In the midst of several blown opportunities by the LSU offense, the Tigers did find the end zone once again before the half. A 9-play, 55-yard drive ended with a 3-yard Mauck to Eric Edwards touchdown pass with 2:03 left in the second quarter.


Trailing 17-0 going into the second half, Alabama encountered its first stroke of luck on the initial play of the third quarter.


Mauck connected with Clayton on an 8-yard out route. Clayton snagged the pass but failed to secure it fumbling at the Alabama 30. The Tide mustered only one yard on the drive and was forced to attempt a lengthy field goal. Brain Bostick's 46-yard offering sailed wide left leaving the weary Bama faithful even more restless.


LSU converted the Tide's misfortunes into opportunity.


The Tigers marched 72 yards on nine plays en route to a 24-0 lead. Mauck highlighted the drive with a 17-yard run for a first down and overcame a 15-yard chop block penalty with a 27-yard first  down toss to Clayton.


True freshman Alley Broussard added the finishing touches to the power-packed drive with a pair of bone crushing runs. After a 13-yard run, Broussard muscled his way across the goal line from four yards away.


The Tigers managed just three points from that point on, a 31-yard field goal at the 10:11 mark of the fourth quarter. LSU found itself mired in somewhat of an offensive slump with an array of penalties and missed opportunities.


"We did just enough tonight to win," said LSU tackle Rodney Reed. "We left some opportunities on the field, but we played with the type of intensity it took to win."


While pleased with the win, Saban expressed his feelings on the Tigers lack of crispness on offense.


"We made a lot of mistakes today and had a lot of penalities," Saban said. "We were never able to just put the game away. Being able to rise to the occasion and take leadership opportunities, I was proud of how we did that tonight."


Saban and his players may have felt as if it was a down night offensively, but the Tigers did generate 470 yards of total offense, with a balanced attack of 219 yards rushing and 251 through the air.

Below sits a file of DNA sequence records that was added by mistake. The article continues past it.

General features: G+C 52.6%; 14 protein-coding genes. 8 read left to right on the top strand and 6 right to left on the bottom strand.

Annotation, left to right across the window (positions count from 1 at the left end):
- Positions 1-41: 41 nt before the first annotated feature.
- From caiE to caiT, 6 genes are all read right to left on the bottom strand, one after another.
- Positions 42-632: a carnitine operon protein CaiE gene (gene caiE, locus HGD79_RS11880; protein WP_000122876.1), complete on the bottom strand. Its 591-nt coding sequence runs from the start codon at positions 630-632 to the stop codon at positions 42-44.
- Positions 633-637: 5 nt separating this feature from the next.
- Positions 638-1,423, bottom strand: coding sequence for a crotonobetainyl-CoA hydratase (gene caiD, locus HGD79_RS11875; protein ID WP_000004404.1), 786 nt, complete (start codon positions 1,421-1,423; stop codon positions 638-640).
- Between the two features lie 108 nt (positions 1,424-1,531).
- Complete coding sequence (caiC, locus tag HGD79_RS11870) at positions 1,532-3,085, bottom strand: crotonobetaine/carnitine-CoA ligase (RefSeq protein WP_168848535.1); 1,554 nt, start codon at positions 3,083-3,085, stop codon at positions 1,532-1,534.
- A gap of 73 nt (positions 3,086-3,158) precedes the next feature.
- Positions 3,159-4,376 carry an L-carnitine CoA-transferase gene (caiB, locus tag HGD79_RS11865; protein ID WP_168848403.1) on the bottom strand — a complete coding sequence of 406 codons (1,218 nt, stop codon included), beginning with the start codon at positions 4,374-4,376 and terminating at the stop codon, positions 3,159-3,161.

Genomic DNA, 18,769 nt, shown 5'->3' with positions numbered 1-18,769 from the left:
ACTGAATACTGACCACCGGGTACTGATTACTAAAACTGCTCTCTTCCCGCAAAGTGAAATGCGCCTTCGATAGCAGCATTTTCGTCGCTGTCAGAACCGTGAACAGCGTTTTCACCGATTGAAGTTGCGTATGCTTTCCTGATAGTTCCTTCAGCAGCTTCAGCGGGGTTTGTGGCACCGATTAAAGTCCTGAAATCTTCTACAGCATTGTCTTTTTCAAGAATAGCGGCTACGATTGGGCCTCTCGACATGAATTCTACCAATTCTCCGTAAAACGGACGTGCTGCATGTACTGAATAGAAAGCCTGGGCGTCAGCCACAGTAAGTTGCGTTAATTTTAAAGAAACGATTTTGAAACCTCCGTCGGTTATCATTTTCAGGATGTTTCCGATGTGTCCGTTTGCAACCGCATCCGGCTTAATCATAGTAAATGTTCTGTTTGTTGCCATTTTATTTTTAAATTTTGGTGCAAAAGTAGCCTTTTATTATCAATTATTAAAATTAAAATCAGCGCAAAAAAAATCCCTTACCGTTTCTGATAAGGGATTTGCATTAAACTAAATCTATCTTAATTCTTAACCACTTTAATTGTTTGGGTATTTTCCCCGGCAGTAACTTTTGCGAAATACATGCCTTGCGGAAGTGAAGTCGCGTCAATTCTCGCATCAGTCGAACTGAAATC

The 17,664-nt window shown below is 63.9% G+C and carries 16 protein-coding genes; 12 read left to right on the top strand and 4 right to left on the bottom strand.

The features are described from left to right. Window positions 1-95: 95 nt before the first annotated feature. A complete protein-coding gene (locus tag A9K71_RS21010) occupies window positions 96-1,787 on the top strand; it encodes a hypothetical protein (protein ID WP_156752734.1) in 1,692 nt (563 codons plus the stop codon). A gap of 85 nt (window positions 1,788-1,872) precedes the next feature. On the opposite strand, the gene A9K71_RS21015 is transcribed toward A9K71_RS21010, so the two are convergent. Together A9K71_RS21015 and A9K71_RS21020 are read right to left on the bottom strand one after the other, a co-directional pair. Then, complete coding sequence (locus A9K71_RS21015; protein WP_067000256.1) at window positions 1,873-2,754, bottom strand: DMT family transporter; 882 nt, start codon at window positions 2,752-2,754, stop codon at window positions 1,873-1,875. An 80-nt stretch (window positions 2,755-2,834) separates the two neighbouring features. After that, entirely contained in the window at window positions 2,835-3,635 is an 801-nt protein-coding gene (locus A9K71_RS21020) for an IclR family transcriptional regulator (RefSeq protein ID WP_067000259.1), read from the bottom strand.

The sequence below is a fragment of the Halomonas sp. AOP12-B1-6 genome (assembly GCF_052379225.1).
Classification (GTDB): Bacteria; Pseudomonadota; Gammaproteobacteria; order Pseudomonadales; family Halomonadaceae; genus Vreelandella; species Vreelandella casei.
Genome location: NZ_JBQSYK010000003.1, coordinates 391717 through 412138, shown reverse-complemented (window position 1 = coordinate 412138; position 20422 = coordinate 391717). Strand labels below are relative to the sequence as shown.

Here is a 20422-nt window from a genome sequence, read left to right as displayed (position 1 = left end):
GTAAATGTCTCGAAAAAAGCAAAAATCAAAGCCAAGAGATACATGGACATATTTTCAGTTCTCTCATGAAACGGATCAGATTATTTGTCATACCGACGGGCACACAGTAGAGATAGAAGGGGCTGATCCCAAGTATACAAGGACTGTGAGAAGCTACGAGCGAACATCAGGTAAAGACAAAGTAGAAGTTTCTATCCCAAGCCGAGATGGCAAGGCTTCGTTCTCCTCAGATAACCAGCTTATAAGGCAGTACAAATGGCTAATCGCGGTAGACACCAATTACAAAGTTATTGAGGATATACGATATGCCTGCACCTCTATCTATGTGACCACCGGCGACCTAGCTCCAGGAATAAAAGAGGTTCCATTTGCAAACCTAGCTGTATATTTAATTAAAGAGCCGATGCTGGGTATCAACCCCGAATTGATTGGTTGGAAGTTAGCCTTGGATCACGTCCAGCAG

Mauck, who improved to 14-2 as a starter, completed 24-of-36 passes for 251 yards and a pair of touchdowns. However, the junior field general did throw an uncharacteristic interception.


"It was a really poor decision on my part," Mauck said. "It was just something I really wish I could take back. I thought I did a pretty good job tonight, but there were some things I would've done differently if I could."


Mauck's second quarter touchdown pass to Eric Edwards was the 30th of his career, surpassing Rohan Davey for fifth place in career passing touchdowns. It was the seventh TD reception of Edwards' career.


Justin Vincent paced the Tigers ground assault with 83 yards on 16 carries. Broussard scored LSU's only rushing touchdown along with 79 yards on 11 carries.


The Tide was held to one first down in the first 29 minutes against the nation's stingiest defense. Alabama got two first downs on its final drive of the half, but an interception by Lavalais ended the threat.


LSU gave Brodie Croyle little time to throw and SEC leading rusher Shaud Williams no room to run. Croyle went 12-for-33 for 154 yards and an interception and Williams had 11 carries for 29 yards.


"We came out ready to play tonight," Edwards said. "We made some mistakes on offense, but our defense really played awesome tonight. Alabama is a really good team. We beat a really good team tonight. They played hard, but we just came out ready."


The Tide could generate very little on offense, finally getting on the scoreboard on Bostick's 27-yard field goal with 6:38 to play. Alabama finished with 219 yards and 10 first downs.


"We just have to put it out of our minds and get ready for the next one," Shula said.